As the rocks crashed from a large-flatbed truck onto Elm Avenue in downtown Moose Lake, an overweight teenager with a mullet haircut and oversized glasses clenched an empty pail that hopefully would soon hold a load of agates.
“Now?” he asked to presumably anyone who would listen.
Nobody minded the statement and the child continued to freakishly look up and down the crowded street. Mobs of humans blocked off by flimsy police tape stood as thick as the timber in nearby forests. More than 500 pounds of wet, dirty rocks decorated an otherwise empty Elm Avenue. In the background, the strange sound of The Beatles singing “Yellow Submarine” could be heard eerily playing from a loud sound system. People with crazed grins were everywhere. It was a scene straight out of a Stanley Kubrick film.
Suddenly, a mighty blast from some unseen cannon signaled the official start of the much-anticipated rock stampede. This was to be the highlight of the Agate Day Festival held annually in Moose Lake. For most people, it turned out to be the biggest letdown of the weekend.
The Agate Day Festival has been around for 44 years and attracts crowds throughout the state and region, according to the Moose Lake Chamber of Commerce. Events at the festival are centered on agates, commonly referred to as Minnesota’s gemstone. In short, agate enthusiasts come to view, trade, buy, sell and talk about what they know best: rocks. The biggest draw to the festival is the rock stampede, where people of all ages are given the chance to find and keep free agates. For some reason, 25-cent coins are also added to the rock mixture dumped onto a downtown street in Moose Lake.
The goal during the stampede, according to an event schedule and dozens of volunteer staff, was to drop two truckloads of gravel mixed with agates and quarters along a two-block stretch of Elm Avenue. The first truck was able to do so with success, as it dropped it an even spread of the rock and coin mixture onto the street. However, when the second truck went to unload its cargo, the weight of the load snapped free the back gate prematurely, dumping its load on top of the previous spread. The mistake left only one block of city street covered with rocks, agates and coins rather than two. What ensued was sheer chaos.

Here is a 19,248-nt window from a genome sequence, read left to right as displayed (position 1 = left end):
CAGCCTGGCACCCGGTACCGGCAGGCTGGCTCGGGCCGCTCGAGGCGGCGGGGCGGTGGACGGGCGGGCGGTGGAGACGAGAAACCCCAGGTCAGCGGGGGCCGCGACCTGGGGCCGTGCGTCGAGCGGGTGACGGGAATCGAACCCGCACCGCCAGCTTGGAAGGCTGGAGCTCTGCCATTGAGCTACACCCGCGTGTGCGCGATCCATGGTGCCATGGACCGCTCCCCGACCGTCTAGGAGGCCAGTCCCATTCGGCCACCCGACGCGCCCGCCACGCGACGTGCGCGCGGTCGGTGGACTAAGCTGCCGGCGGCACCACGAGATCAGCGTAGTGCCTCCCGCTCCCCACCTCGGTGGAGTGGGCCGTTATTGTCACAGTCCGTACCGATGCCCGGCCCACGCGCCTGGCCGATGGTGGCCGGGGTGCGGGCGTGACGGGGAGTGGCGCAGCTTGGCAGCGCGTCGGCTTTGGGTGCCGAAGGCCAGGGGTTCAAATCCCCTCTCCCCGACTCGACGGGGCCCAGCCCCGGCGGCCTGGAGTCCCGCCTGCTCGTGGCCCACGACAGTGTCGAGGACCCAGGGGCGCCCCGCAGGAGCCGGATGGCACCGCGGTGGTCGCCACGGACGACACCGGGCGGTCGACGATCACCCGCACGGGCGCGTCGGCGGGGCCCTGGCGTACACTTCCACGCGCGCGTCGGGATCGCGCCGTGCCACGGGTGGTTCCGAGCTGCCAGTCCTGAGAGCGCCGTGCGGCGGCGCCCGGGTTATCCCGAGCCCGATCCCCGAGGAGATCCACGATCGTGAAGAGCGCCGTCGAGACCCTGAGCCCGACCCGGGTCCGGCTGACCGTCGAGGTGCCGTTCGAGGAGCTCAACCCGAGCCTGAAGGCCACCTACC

After the cannon fired, a hoard of confused and seemingly belligerent mass of children, rock hounds, savages and mothers broke through the yellow police tape and swarmed upon the contents dumped by the trucks. What had been a crowded, yet well-distributed crowd covering two city blocks now converged on an area covering approximately 25-yards in length and 3-feet wide. People staggered across the loose rocks outside the main pile like drunkards charging toward the bar on last call. Elbows were thrown. Fingers were stepped on as people reached for anything that resembled an agate. The roar of chaos and confusion drowned the Beatles’ music into oblivion.
After several minutes the initial energy drained from the crowd. People looked pitifully up and down Elm Avenue. The narrow, thick wall of rocks that resulted from the premature dump made it difficult to find agates and coins. Complaints of people with terrible body odor could be heard. Combined with such a fierce crowd of agate seekers, tempers flared and no mercy was shown.
“This sucks,” a grown man with a moustache shouted from atop the knee-deep pile dumped on Elm.
A group of Agate Days staff stood in a half circle near the mad scene. They voiced their displeasure with the man who accidentally dropped the rocks too early.
“I know he’s a local,” a volunteer said of the truck driver. “We can categorize this under the ‘oops’ department.”
In the end, few people walked away from the Agate Days Stampede with a smile on their face. Most souls had a look of defeat and utter disappointment. An overcast, gray sky shone no light upon the thousands of seemingly meaningless stones still scattered along Elm Avenue. Apparently the premature dump from the second truck made finding the agates and quarters difficult, if not impossible. The rocks were too dirty to indentify. The crowd was too fierce and congested. It all went wrong.
On the opposite side of the street from where he stood prior to the cannon’s firing, the teen with glasses and a mullet stood next to an elderly woman. He neither smiled nor appeared to have any interest in the events that had just occurred. When the elderly woman asked if the rocks inside his now half-filled container were agates, the prize gemstone of Minnesota, the bewildered teen was quick to respond.
“I might have a couple,” he said, as he started to walk away. “Where did we park?”
Photos by: Joseph Friedrichs